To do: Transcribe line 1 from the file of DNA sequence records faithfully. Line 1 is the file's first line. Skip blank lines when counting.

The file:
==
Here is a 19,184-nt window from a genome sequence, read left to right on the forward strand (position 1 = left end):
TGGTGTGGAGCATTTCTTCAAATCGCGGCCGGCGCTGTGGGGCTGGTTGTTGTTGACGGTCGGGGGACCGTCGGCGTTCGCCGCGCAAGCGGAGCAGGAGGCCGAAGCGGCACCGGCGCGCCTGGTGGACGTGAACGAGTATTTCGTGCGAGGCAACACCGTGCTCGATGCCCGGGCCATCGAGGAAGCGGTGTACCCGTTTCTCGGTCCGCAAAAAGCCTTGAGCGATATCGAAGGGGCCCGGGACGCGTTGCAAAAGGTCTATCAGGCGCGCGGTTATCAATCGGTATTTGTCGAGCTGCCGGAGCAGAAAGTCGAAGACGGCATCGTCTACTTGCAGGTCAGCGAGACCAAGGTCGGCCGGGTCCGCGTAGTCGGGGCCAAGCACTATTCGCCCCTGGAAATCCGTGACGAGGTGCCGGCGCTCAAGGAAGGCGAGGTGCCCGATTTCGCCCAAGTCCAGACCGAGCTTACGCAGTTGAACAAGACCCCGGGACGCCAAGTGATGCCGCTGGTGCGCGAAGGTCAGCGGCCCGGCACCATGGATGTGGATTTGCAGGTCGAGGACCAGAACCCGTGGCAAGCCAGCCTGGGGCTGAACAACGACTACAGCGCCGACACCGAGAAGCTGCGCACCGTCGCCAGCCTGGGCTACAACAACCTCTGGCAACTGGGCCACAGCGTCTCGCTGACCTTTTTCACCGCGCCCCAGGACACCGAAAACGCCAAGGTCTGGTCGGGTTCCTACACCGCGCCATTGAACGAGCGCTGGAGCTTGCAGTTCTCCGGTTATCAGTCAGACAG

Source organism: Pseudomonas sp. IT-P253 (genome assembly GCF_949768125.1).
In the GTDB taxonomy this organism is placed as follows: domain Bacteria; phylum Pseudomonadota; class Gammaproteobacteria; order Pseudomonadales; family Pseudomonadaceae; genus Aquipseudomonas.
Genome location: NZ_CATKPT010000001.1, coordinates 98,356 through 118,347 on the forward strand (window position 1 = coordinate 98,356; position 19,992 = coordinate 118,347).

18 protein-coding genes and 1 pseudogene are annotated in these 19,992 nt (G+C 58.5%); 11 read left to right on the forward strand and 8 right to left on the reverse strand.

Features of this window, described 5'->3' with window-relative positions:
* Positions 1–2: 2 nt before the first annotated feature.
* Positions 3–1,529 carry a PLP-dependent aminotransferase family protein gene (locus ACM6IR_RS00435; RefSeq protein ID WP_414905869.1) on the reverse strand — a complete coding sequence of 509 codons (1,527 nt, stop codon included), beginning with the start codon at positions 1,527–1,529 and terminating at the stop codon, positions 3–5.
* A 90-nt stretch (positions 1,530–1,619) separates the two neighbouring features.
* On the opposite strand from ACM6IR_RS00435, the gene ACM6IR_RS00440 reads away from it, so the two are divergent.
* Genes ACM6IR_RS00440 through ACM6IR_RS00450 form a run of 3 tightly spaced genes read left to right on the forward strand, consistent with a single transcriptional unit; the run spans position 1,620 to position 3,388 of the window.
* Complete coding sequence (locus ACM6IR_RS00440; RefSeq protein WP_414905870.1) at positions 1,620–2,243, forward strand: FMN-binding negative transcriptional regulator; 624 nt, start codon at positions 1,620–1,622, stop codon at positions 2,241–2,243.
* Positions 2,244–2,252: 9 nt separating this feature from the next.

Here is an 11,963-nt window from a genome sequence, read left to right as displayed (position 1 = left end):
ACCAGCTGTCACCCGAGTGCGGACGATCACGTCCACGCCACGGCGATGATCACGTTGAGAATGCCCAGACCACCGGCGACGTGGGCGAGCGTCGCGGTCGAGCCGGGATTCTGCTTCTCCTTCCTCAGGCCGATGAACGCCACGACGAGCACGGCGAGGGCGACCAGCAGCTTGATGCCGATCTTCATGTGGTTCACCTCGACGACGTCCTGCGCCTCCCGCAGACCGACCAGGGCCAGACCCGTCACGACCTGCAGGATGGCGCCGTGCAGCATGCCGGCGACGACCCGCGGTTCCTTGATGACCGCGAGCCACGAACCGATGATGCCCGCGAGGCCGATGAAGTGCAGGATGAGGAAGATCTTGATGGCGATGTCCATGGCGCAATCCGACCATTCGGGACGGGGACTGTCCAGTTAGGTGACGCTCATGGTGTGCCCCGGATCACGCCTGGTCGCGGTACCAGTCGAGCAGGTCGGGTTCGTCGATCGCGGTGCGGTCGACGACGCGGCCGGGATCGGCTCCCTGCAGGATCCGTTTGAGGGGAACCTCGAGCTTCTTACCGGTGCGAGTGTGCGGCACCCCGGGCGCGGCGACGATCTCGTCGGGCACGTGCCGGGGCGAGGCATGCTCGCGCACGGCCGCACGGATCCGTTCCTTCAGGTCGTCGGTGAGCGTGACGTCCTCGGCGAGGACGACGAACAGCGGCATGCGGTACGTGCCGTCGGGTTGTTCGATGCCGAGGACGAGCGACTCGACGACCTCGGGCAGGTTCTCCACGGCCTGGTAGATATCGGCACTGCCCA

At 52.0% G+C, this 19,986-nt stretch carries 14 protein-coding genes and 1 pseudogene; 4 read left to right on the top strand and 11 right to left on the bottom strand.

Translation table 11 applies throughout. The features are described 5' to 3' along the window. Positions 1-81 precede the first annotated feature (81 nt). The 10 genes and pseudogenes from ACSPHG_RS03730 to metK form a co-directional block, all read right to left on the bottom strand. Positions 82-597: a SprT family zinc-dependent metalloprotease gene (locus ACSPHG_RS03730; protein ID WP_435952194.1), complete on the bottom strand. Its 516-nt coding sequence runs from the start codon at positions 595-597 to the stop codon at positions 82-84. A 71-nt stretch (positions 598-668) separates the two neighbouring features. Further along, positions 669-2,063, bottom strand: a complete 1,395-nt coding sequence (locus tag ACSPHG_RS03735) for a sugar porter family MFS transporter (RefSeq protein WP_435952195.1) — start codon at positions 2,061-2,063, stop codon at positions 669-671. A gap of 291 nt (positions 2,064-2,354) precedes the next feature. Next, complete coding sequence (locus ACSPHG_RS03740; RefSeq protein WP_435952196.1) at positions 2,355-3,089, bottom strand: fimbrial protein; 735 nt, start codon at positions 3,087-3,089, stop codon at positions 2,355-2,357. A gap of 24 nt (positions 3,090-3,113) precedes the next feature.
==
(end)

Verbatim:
Here is a 19,184-nt window from a genome sequence, read left to right on the forward strand (position 1 = left end):